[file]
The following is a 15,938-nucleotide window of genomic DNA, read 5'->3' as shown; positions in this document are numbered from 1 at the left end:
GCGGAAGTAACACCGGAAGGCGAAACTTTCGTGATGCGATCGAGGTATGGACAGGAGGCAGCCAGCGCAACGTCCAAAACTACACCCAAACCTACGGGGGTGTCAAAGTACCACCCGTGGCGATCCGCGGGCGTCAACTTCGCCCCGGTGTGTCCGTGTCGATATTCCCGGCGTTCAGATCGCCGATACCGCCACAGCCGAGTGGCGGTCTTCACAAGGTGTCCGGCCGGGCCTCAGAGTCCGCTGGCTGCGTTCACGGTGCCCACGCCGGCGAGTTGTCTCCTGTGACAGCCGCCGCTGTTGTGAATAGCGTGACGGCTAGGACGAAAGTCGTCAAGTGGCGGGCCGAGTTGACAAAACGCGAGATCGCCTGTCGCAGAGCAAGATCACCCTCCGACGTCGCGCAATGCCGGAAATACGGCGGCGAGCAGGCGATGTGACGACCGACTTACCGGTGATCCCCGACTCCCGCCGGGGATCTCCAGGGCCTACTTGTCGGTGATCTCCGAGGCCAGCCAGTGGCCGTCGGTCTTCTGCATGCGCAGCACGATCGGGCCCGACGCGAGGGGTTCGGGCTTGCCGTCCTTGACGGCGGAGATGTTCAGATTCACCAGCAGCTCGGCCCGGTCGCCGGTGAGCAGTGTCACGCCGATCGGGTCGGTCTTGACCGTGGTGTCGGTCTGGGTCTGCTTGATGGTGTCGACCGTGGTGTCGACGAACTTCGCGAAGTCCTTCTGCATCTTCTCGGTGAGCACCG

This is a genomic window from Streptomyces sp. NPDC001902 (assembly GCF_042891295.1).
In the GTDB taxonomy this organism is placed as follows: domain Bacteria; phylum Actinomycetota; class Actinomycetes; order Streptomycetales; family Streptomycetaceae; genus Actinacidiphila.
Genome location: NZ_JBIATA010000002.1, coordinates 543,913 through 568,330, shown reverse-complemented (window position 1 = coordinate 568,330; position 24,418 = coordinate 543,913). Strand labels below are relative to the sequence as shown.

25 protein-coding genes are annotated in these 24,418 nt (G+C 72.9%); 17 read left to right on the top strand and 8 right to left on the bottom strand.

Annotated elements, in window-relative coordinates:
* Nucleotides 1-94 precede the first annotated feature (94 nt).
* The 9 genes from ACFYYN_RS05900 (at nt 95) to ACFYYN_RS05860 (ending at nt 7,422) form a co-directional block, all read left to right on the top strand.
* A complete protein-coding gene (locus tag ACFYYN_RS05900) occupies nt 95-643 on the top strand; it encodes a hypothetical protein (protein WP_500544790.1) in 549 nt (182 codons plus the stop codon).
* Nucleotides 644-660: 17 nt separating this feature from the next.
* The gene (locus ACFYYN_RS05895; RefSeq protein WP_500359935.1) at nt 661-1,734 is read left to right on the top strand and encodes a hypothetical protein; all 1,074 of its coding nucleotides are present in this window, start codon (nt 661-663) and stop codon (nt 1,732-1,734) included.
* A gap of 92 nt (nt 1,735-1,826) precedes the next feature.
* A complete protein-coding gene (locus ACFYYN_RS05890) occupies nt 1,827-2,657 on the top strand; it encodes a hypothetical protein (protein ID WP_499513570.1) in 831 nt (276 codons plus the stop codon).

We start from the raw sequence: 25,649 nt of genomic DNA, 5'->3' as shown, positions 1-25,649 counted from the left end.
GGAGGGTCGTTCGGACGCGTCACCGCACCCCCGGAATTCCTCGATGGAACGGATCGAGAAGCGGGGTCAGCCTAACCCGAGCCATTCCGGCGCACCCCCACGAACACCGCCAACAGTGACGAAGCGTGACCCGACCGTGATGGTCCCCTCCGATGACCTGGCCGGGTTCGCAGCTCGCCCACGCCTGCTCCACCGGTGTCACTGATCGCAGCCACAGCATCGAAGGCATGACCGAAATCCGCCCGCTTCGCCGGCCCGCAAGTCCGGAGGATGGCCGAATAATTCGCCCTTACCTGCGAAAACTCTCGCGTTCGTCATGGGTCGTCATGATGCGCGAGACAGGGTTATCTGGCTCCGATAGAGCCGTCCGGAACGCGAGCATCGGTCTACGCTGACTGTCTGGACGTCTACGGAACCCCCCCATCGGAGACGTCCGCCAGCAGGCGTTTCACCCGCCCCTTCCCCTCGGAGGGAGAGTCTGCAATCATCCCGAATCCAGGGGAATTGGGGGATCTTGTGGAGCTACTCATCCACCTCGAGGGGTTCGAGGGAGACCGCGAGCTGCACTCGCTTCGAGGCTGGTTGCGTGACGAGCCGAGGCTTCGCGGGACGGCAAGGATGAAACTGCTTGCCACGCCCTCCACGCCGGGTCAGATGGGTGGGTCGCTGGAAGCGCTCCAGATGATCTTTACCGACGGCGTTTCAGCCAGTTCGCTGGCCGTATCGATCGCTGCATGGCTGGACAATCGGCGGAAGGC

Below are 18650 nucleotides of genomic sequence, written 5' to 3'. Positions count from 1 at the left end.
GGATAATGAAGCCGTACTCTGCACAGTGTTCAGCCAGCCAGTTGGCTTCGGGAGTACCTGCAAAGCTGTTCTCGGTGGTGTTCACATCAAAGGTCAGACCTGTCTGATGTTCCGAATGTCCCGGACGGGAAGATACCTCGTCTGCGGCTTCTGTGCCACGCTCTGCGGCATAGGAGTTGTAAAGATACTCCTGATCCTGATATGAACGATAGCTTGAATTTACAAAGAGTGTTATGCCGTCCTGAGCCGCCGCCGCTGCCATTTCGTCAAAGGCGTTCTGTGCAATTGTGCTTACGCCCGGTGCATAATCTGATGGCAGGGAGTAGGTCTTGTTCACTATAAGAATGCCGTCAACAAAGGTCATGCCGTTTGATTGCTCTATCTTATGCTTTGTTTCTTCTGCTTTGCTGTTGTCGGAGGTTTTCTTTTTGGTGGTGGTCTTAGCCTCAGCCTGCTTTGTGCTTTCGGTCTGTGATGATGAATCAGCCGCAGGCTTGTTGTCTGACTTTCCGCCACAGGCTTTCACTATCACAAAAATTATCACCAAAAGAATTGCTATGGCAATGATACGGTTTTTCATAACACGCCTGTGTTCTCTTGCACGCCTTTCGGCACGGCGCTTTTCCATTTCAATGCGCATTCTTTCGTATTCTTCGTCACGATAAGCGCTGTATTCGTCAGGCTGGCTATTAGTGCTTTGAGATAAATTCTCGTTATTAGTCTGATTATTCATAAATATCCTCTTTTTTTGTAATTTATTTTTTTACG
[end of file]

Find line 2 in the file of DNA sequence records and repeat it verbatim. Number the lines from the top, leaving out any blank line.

GCGGAAGTAACACCGGAAGGCGAAACTTTCGTGATGCGATCGAGGTATGGACAGGAGGCAGCCAGCGCAACGTCCAAAACTACACCCAAACCTACGGGGGTGTCAAAGTACCACCCGTGGCGATCCGCGGGCGTCAACTTCGCCCCGGTGTGTCCGTGTCGATATTCCCGGCGTTCAGATCGCCGATACCGCCACAGCCGAGTGGCGGTCTTCACAAGGTGTCCGGCCGGGCCTCAGAGTCCGCTGGCTGCGTTCACGGTGCCCACGCCGGCGAGTTGTCTCCTGTGACAGCCGCCGCTGTTGTGAATAGCGTGACGGCTAGGACGAAAGTCGTCAAGTGGCGGGCCGAGTTGACAAAACGCGAGATCGCCTGTCGCAGAGCAAGATCACCCTCCGACGTCGCGCAATGCCGGAAATACGGCGGCGAGCAGGCGATGTGACGACCGACTTACCGGTGATCCCCGACTCCCGCCGGGGATCTCCAGGGCCTACTTGTCGGTGATCTCCGAGGCCAGCCAGTGGCCGTCGGTCTTCTGCATGCGCAGCACGATCGGGCCCGACGCGAGGGGTTCGGGCTTGCCGTCCTTGACGGCGGAGATGTTCAGATTCACCAGCAGCTCGGCCCGGTCGCCGGTGAGCAGTGTCACGCCGATCGGGTCGGTCTTGACCGTGGTGTCGGTCTGGGTCTGCTTGATGGTGTCGACCGTGGTGTCGACGAACTTCGCGAAGTCCTTCTGCATCTTCTCGGTGAGCACCG